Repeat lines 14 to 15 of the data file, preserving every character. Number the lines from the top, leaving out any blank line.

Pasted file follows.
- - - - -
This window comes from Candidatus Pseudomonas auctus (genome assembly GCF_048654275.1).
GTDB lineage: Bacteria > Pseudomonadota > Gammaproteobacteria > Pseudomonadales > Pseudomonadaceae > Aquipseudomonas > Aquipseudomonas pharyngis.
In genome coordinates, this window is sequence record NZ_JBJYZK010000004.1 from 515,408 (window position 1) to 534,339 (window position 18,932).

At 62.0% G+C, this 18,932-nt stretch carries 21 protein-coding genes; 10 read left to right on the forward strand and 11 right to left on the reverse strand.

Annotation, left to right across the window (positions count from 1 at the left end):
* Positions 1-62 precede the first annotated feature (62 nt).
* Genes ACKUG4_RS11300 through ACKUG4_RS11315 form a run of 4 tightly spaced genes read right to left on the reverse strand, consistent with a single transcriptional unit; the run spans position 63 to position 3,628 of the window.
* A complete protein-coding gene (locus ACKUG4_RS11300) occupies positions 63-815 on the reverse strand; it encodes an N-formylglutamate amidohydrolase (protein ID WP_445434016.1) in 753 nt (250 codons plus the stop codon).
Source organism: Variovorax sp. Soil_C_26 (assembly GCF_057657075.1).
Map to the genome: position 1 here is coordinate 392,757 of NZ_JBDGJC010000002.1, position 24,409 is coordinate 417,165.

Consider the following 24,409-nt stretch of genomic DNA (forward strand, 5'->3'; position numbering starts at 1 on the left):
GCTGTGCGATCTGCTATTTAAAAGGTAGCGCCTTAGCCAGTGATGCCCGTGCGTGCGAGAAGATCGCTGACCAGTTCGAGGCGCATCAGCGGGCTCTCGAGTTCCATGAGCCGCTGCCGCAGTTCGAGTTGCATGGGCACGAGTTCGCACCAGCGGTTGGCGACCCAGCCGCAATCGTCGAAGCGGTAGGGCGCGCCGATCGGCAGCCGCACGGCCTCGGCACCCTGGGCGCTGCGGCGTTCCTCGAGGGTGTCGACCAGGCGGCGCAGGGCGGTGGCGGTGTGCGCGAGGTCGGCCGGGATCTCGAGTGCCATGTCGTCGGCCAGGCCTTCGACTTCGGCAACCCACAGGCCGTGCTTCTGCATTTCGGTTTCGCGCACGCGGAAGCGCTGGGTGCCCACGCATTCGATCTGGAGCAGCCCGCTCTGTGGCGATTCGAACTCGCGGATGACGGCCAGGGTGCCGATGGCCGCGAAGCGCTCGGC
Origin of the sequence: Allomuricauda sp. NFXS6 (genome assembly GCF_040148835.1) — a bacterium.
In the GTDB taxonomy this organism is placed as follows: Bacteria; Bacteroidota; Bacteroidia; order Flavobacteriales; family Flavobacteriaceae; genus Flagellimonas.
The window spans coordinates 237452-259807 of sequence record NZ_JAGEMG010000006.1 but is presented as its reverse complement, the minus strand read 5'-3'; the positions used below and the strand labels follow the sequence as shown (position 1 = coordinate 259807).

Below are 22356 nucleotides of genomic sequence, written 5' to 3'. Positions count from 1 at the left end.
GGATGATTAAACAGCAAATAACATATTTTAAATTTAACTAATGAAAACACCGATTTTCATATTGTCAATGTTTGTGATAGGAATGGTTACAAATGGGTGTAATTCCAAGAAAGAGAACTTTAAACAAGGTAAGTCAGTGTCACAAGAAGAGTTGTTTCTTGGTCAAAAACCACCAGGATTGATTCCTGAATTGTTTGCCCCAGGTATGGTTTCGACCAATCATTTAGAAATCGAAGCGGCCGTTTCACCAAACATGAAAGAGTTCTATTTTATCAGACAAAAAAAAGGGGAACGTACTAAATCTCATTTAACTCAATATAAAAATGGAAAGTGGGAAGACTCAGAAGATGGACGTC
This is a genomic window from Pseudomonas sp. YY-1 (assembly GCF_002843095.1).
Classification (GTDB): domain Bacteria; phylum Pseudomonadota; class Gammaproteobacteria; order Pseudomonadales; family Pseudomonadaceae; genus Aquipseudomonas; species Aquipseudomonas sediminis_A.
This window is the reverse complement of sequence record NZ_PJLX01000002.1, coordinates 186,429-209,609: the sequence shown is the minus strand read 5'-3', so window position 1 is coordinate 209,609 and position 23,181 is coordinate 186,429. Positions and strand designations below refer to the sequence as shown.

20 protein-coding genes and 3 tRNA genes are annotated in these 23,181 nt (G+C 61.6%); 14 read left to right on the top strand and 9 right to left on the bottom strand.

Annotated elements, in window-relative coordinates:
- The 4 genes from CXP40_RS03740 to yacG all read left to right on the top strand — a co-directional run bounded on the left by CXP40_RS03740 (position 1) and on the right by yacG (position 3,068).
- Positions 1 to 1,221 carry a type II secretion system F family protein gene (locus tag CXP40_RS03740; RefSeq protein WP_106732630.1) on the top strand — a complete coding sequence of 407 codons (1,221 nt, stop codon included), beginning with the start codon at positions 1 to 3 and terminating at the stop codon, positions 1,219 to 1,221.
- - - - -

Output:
In the GTDB taxonomy this organism is placed as follows: Bacteria; Bacteroidota; Bacteroidia; order Flavobacteriales; family Flavobacteriaceae; genus Flagellimonas.
The window spans coordinates 237452-259807 of sequence record NZ_JAGEMG010000006.1 but is presented as its reverse complement, the minus strand read 5'-3'; the positions used below and the strand labels follow the sequence as shown (position 1 = coordinate 259807).